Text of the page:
This is a philosophy I really try to live by. If you have a skilled, intelligent, inspired person working for you (and there is no reason ever to hire anyone else), they truly do want to do a good job. They also have the capacity to do a good job. So if they aren't, most likely its because they havnt been given the tools to do something the way you want it done. I think business is a lot like making movies. A director has an image in his head of what the movie will be, and he can't create that image alone, so its his job to employ an army of people to help him craft that image.
Its the same when you're starting any business that is crafted around a vision. The people working with you didn't come up with the vision, and they can't see into your head. All they can do is listen to what you tell them, and try their best to help you pull your idea out into the world. You need to set up the environment that helps them do this.
With some people thats checking in daily on progress. With some people thats leaving them to it, and making sure they know you're there for support if they need it. It's a constant flow, of figuring out what kind of support people need to accomplish tasks. Of course, sometimes you run into people that aren't a good fit, and although its hard, its also your responsibility to deal with that situation rather than let it fester.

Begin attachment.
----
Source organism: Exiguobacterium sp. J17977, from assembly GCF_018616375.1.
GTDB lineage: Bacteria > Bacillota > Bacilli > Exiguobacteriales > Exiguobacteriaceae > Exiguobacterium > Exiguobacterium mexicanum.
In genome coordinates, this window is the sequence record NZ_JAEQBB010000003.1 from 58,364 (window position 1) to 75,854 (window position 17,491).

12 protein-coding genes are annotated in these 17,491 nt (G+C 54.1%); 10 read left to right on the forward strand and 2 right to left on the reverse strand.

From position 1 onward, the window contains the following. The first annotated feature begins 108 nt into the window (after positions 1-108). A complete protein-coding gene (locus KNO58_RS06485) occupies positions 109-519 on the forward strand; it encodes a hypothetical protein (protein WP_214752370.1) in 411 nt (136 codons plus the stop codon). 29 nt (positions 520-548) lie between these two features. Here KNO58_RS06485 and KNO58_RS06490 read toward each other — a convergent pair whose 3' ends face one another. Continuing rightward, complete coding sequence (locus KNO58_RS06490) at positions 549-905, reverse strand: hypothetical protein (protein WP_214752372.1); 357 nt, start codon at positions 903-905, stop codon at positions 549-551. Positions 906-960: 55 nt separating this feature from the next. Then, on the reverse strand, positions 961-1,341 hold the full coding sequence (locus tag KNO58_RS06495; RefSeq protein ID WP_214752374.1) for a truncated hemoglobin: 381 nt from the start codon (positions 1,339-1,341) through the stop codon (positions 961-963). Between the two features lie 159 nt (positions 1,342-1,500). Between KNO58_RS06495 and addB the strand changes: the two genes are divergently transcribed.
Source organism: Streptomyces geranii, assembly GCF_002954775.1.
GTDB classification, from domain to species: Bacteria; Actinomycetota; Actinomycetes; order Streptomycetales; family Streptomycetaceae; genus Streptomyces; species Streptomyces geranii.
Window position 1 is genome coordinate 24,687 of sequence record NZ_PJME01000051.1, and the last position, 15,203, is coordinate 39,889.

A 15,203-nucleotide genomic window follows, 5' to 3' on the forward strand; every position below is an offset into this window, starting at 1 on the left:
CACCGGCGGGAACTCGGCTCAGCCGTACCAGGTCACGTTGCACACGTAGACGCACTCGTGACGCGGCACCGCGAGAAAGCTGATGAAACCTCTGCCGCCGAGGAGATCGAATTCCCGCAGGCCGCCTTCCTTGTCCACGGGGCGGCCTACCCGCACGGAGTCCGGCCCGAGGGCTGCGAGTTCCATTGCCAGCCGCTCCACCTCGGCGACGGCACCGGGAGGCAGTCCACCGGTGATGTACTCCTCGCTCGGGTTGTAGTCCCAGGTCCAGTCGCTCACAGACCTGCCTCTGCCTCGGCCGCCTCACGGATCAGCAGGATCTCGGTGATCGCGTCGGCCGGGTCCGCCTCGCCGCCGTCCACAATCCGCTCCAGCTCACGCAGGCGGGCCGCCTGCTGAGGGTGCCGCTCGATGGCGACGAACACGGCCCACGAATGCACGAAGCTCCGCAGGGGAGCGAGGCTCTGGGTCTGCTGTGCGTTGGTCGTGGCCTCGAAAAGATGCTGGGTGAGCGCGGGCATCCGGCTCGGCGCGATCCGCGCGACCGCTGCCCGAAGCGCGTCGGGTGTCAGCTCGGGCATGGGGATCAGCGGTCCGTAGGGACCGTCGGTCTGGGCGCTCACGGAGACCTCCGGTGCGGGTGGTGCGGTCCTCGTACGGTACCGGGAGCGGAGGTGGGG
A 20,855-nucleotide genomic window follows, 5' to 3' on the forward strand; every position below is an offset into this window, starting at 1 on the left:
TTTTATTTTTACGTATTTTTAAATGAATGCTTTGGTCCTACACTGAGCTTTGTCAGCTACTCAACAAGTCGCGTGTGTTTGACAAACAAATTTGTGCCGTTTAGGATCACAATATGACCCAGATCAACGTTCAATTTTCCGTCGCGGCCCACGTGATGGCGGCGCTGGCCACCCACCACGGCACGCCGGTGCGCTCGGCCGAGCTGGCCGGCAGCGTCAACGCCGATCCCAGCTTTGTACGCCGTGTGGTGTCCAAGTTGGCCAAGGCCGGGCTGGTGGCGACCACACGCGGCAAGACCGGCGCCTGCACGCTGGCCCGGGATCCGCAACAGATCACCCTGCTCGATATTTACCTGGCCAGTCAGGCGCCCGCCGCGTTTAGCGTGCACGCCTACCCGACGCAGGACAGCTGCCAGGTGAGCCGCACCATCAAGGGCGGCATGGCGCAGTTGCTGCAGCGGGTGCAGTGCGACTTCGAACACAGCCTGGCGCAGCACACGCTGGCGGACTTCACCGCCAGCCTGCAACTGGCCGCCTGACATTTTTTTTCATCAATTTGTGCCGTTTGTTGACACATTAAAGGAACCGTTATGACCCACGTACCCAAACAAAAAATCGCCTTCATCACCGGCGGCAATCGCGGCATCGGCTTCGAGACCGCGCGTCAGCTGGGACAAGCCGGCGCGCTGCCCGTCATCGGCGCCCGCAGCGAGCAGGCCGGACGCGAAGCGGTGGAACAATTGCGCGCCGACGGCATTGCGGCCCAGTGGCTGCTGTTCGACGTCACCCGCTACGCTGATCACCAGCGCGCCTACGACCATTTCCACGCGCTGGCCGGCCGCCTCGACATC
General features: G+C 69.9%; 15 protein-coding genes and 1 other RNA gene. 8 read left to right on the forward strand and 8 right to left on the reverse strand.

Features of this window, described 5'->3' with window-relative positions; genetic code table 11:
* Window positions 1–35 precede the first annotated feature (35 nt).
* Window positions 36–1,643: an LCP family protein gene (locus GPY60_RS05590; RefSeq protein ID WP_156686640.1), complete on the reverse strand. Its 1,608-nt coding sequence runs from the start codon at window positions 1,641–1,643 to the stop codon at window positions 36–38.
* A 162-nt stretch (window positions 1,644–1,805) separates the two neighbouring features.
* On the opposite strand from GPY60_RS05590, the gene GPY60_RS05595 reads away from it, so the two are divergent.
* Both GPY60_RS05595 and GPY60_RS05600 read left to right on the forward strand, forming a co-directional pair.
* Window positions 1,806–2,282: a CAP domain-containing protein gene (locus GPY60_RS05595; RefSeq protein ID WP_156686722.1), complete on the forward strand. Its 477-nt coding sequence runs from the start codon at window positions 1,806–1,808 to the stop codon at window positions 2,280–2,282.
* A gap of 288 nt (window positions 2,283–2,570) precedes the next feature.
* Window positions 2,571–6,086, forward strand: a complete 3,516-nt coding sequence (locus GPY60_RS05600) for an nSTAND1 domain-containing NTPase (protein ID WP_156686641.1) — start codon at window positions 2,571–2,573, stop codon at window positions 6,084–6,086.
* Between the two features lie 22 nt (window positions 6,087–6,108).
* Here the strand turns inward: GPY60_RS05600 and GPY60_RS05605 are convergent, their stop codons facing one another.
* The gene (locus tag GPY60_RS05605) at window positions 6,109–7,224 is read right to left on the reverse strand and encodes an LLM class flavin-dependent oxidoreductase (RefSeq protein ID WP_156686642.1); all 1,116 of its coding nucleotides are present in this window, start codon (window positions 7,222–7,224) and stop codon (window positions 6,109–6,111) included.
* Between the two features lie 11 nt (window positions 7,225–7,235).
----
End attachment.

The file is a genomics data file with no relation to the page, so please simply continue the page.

I've rambled for long enough. People who know me know that these are issues I struggle with constantly. I really do believe thats its the hardest part of getting a business from a solo enterprise into a larger company. The reality is that you can't do it all alone (at least I can't), so learning these skills is essential. I havnt found the answers yet, but in the pursuit of trying to help people get to where I'm at without quite so much pain, I thought Id lay out the conclusions I've come to. There is something that smacks of manipulation in what I've written here as I read it over, but it's really more about helping people to do the best job they can do at what they love in an environment they feel comfortable in. That's all we can really ask for.
Do you run a business? If so, what have you found that works with your employees? Please let me know, I'm always looking to get better at this.